Therefore,

$$\mathrm{\alpha _{0}=\frac{Slope\: of\: temp.\: resistance graph}{Initial\: reisstance}\: \cdot \cdot \cdot \left ( 5 \right )}$$

Hence, *the temperature coefficient of resistance of a substance at 0 °C is the slope of the
temperature-resistance graph divided by the initial resistance of the substance (or the
resistance at 0 °C, i.e., 𝑅 _{0})*.

## Temperature Coefficient of Resistance at any Temperature

For a material, if the temperature coefficient of resistance at 0 °C (i.e., 𝛼_{0}) is known. Then,
we can determine the value of temperature coefficient of resistance of the material at any
temperature by using the following expression,

$$\mathrm{\alpha _{t}=\frac{\alpha _{0}}{1+\alpha _{0}t}\: \cdot \cdot \cdot \left ( 6 \right )}$$

Where, _{𝛼0} is the temperature coefficient of resistance at t °C.

**Note** − The temperature coefficient of resistance helps us to determine the value of resistance
of the material at different temperatures. Let 𝑅_{1} and 𝑅_{2} are the resistances of a material at
𝑡_{1}°C and 𝑡_{2}°C respectively. If α_{1} is the temperature coefficient of resistance at 𝑡_{1}°C. Then, the
resistance of the material R_{2} is given by,

$$\mathrm{R_{2}=R_{1}\left [ 1+\alpha _{1}\left ( t_{2}-t_{1} \right ) \right ]\: \cdot \cdot \cdot \left ( 7 \right )}$$

## Temperature Coefficient of Resistance of Some Materials

The following table gives the value of the temperature coefficient of resistance of some materials at standard temperature (20 °C), which are used in electrical, electronics and other engineering fields −

S. No. | Material | Temperature Coefficient of Resistance at 20 °C (in /°C) |
---|---|---|

6. | Iron (Fe) | 0.00651 |

12. | Nickel (Ni) | 0.00641 |

5. | Tungsten (W) | 0.0045 |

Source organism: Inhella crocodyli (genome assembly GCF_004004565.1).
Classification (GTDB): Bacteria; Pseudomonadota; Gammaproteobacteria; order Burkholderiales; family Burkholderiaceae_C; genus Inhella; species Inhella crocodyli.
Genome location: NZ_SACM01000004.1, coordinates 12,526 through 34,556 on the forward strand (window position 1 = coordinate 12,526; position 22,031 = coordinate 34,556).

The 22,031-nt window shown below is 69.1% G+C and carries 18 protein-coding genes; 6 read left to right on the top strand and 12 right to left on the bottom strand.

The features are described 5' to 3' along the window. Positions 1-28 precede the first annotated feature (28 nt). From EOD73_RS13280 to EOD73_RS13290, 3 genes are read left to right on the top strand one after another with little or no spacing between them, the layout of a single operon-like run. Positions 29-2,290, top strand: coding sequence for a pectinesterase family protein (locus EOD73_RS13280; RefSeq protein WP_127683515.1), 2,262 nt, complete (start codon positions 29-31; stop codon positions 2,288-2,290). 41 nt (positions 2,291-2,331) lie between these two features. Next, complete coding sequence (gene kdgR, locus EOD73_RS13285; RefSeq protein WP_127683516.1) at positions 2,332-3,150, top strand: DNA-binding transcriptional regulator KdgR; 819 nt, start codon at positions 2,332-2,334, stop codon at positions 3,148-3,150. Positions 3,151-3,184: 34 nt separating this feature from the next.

4. | Aluminium (Al) | 0.00429 |

13. | Tin (Sn) | 0.0042 |

7. | Platinum (Pt) | 0.003927 |

2. | Copper (Cu) | 0.00386 |

1. | Silver (Ag) | 0.0038 |

3. | Gold (Au) | 0.0034 |

8. | Mercury (Hg) | 0.0009 |

14. | Nichrome (Ni-Cr-Fe) | 0.0004 |

16. | Constantan (Cu-Ni) | 0.00003 |

15. | Manganin (Cu-Mn-Ni) | 0.000002 |

9. | Carbon (C) | -0.0005 |

10. | Germanium (Ge) | -0.05 |

11. | Silicon (Si) | -0.07 |

## Numerical Example (1)

The field winding of an electric motor has a resistance of 15 Ω at 0 °C and 18 Ω at 30 °C. Find the temperature coefficient of resistance of the field winding at 0 °C.

### Solution

Given data,

- 𝑅
_{0}= 15 Ω - 𝑅
_{30}= 18 Ω

Since, the temperature coefficient of resistance at 0 °C is given by,

$$\mathrm{\alpha _{0}=\frac{R_{t}-R_{0}}{R_{0}\times t}}$$

In this case, t = 30 °C, thus,

$$\mathrm{\alpha _{0}=\frac{R_{30}-R_{0}}{R_{0}\times 30}=\frac{18-15}{15\times 30}}$$

$$\mathrm{\therefore \alpha _{0}=0.00667\: _{}^{\circ }\textrm{C}^{-1}}$$

## Numerical Example (2)

The shunt winding of a DC generator is made up of copper wire and has a temperature coefficient of resistance 0.00426 /°C at 0 °C. Determine the temperature coefficient of resistance of the winding at 27 °C.

### Solution

Given data,

- 𝛼
_{0}= 0.00426

The temperature coefficient of resistance at 27 °C is given by,

$$\mathrm{ \alpha _{27}=\frac{\alpha _{0}}{1+27\alpha _{0}}}$$

$$\mathrm{\Rightarrow \alpha _{27}=\frac{0.00426}{1+\left ( 27\times 0.00426 \right )}}$$

$$\mathrm{\therefore \alpha _{27}=0.00382\, _{}^{\circ }\textrm{C}^{-1}}$$

## Numerical Example (3)

The stator winding of a motor has a resistance of 90 Ω at 17 °C. Find its resistance at 50 °C, if its temperature coefficient of resistance is 0.003 at 17 °C.

### Solution

Given data,

- 𝑅
_{17}= 90 Ω - 𝛼
_{17}= 0.003

Then, the resistance of the winding at 50 °C is given by,

$$\mathrm{R_{50}=R_{17}\left [ 1+\alpha _{17}\left ( 50-17 \right ) \right ]}$$

$$\mathrm{\Rightarrow R_{50}=90\times \left [ 1+0.003\times 33 \right ]}$$

$$\mathrm{\therefore R_{50}=98.91\, \Omega }$$

## Conclusion

We will conclude this article with the following points −

The electrical resistance of materials changes with the variation in temperature.

The change in resistance of materials is described by a factor known as temperature coefficient of resistance of the material.

The temperature coefficient of resistance helps us in selecting a material suitable for a particular application.

The temperature coefficient of resistance can also be used to determine the resistance of a material at a particular temperature.

For metals, the temperature coefficient of resistance is positive, which indicates that the resistance of metals increases with the increase in temperature and

*vice-versa*.

For semiconductors and insulators, the temperature coefficient of resistance is negative,
which indicates that the resistance of semiconductors and insulators decreases with the
increase in temperature and *vice-versa*.